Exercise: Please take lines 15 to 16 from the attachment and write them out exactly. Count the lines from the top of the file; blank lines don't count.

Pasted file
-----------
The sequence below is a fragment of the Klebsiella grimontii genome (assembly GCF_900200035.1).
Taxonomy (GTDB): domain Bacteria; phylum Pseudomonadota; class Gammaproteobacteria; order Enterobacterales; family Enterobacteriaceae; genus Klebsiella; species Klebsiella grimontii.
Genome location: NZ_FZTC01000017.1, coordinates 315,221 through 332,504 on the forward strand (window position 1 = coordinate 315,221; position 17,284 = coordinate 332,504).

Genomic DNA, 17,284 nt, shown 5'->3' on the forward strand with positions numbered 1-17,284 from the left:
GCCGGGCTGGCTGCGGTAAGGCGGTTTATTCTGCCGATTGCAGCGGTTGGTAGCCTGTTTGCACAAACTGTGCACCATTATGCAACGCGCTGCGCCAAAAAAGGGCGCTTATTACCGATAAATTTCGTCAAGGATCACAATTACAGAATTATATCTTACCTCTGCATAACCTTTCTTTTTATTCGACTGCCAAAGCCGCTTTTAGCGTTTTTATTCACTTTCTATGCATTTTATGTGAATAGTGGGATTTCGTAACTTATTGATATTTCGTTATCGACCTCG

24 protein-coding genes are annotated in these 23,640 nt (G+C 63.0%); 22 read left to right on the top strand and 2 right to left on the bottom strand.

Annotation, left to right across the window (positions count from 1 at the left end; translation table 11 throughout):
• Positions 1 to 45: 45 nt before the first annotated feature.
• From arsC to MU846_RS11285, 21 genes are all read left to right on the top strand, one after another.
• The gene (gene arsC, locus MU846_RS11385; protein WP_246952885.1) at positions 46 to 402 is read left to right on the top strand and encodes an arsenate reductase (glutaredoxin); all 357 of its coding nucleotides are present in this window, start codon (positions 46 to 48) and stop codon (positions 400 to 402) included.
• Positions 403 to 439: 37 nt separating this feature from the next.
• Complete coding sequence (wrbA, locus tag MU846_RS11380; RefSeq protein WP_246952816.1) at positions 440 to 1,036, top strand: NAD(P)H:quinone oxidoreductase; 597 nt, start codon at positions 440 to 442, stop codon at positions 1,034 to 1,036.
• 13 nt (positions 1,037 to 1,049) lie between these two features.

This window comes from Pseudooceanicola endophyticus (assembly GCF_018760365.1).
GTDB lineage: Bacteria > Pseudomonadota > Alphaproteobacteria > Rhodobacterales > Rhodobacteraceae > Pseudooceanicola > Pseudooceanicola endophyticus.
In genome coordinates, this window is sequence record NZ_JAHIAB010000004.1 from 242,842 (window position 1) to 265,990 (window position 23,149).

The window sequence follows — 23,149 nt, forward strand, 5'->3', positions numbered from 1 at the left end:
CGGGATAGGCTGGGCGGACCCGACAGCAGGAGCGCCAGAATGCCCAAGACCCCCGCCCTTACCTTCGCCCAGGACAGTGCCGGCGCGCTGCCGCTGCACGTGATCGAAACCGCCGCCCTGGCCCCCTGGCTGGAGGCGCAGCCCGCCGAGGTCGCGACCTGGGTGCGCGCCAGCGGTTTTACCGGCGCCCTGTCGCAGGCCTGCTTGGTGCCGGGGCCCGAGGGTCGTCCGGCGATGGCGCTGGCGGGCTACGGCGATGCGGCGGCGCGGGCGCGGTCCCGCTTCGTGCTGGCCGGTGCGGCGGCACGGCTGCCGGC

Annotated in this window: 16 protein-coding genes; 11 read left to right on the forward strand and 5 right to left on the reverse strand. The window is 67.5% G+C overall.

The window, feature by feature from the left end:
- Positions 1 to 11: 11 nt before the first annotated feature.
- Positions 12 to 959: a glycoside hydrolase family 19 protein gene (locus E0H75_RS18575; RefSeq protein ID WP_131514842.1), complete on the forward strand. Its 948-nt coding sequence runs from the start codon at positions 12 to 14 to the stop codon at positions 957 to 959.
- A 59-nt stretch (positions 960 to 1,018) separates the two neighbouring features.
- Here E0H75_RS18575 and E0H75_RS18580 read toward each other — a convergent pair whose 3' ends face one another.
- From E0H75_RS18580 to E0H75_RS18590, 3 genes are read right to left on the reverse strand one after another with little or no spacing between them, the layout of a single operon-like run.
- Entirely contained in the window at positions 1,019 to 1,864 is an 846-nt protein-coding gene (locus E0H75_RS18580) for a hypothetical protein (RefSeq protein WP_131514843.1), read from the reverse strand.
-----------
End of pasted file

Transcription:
GTDB lineage: Bacteria > Pseudomonadota > Alphaproteobacteria > Rhodobacterales > Rhodobacteraceae > Pseudooceanicola > Pseudooceanicola endophyticus.
In genome coordinates, this window is sequence record NZ_JAHIAB010000004.1 from 242,842 (window position 1) to 265,990 (window position 23,149).